Features Added in CSA5 - Integrated in v5.0:
Higher Output Power
The following features were removed in this version of the specification:
Version 3.0 + HS of the Bluetooth Core Specification was adopted by the Bluetooth SIG on 21 April 2009. Bluetooth v3.0 + HS provides theoretical data transfer speeds of up to 24 Mbit/s, though not over the Bluetooth link itself. Instead, the Bluetooth link is used for negotiation and establishment, and the high data rate traffic is carried over a colocated 802.11 link.
The main new feature is AMP (Alternative MAC/PHY), the addition of 802.11 as a high speed transport. The High-Speed part of the specification is not mandatory, and hence only devices that display the "+HS" logo actually support Bluetooth over 802.11 high-speed data transfer. A Bluetooth v3.0 device without the "+HS" suffix is only required to support features introduced in Core Specification Version 3.0 or earlier Core Specification Addendum 1.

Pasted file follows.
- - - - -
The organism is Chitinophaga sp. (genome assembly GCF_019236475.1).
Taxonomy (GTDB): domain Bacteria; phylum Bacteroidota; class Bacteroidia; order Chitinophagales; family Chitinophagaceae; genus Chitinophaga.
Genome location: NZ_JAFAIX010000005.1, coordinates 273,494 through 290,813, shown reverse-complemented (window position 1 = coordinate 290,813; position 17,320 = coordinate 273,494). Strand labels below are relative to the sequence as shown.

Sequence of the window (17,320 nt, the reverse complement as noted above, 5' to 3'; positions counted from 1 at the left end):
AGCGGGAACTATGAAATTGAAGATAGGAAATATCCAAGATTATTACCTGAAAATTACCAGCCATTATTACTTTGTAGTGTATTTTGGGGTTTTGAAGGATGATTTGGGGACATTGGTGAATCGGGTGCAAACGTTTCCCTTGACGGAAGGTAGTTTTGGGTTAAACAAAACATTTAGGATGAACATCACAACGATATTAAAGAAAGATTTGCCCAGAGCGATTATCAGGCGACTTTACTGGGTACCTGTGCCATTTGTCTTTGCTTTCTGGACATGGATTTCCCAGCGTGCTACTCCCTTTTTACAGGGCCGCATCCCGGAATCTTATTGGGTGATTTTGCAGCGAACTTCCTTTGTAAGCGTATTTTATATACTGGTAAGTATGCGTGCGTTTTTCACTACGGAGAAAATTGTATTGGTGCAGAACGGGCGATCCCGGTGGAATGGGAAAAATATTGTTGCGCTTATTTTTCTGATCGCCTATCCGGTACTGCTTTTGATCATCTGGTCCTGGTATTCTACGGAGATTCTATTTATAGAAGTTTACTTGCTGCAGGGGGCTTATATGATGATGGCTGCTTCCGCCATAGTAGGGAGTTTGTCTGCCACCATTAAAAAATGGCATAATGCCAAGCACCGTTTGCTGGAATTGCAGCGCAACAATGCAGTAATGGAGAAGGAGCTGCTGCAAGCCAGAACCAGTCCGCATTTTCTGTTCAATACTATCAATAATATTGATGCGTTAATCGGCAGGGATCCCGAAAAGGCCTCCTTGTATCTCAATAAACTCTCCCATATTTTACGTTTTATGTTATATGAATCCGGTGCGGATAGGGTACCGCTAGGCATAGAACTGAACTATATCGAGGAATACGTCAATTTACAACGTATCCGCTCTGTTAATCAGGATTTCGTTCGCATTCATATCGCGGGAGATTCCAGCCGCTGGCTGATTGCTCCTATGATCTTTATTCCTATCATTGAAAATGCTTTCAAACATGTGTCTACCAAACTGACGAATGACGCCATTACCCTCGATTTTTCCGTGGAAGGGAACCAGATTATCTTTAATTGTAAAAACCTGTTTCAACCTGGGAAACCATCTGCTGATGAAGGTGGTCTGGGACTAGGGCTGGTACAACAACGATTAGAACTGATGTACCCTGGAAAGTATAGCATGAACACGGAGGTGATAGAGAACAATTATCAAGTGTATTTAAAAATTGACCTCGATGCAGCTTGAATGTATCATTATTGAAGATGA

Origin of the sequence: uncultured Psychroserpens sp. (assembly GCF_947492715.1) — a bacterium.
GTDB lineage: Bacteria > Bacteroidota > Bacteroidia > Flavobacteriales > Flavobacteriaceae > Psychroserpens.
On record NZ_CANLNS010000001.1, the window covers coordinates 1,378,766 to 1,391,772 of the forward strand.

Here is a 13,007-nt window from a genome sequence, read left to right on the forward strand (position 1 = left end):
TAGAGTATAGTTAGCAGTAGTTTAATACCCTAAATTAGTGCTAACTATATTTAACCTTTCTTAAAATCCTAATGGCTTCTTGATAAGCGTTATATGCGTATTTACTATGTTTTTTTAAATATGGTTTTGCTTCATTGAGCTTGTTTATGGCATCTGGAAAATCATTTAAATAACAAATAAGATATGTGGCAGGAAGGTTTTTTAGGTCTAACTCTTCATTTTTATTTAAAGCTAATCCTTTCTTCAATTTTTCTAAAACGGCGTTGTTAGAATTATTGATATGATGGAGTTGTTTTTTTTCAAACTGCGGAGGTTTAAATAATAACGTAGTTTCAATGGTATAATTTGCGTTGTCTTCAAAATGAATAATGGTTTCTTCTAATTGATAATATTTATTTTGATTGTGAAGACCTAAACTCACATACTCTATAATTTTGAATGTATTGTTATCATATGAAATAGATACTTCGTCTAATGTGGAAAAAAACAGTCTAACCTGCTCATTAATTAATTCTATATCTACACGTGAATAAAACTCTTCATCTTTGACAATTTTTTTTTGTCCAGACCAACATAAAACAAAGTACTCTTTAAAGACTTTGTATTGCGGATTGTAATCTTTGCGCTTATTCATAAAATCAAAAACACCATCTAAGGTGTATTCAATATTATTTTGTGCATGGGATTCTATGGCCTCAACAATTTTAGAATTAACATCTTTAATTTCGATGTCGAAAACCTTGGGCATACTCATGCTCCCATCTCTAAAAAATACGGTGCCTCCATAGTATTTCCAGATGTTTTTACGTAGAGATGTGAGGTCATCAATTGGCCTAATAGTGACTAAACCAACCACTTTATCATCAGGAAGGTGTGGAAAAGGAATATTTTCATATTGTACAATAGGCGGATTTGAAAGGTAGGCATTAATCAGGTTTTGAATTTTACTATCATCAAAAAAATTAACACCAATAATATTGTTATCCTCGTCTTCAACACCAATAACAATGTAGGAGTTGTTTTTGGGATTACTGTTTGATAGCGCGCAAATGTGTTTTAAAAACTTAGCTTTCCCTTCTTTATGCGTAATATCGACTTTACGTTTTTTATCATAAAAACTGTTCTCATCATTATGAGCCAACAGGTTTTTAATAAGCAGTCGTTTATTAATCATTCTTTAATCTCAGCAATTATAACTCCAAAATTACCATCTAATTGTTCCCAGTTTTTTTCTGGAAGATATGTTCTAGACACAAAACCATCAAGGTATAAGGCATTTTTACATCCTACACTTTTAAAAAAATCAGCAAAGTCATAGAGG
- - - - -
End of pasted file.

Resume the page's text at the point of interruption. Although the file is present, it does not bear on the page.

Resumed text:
Faster Connection and Discovery
Adaptive frequency-hopping spread spectrum (AFH), which improves resistance to radio frequency interference by avoiding the use of crowded frequencies in the hopping sequence.
Higher transmission speeds in practice, up to 721 kbit/s, than in v1.1.
Extended Synchronous Connections (eSCO), which improve voice quality of audio links by allowing retransmissions of corrupted packets, and may optionally increase audio latency to provide better concurrent data transfer.
Host Controller Interface (HCI) operation with three-wire UART.
Ratified as IEEE Standard 802.15.1–2005
Introduced Flow Control and Retransmission Modes for L2CAP.
version 1.0 and 1.0B
Versions 1.0 and 1.0B had many problems and manufacturers had difficulty making their products interoperable. Versions 1.0 and 1.0B also included mandatory Bluetooth hardware device address (BD_ADDR) transmission in the Connecting process (rendering anonymity impossible at the protocol level), which was a major setback for certain services planned for use in Bluetooth environments.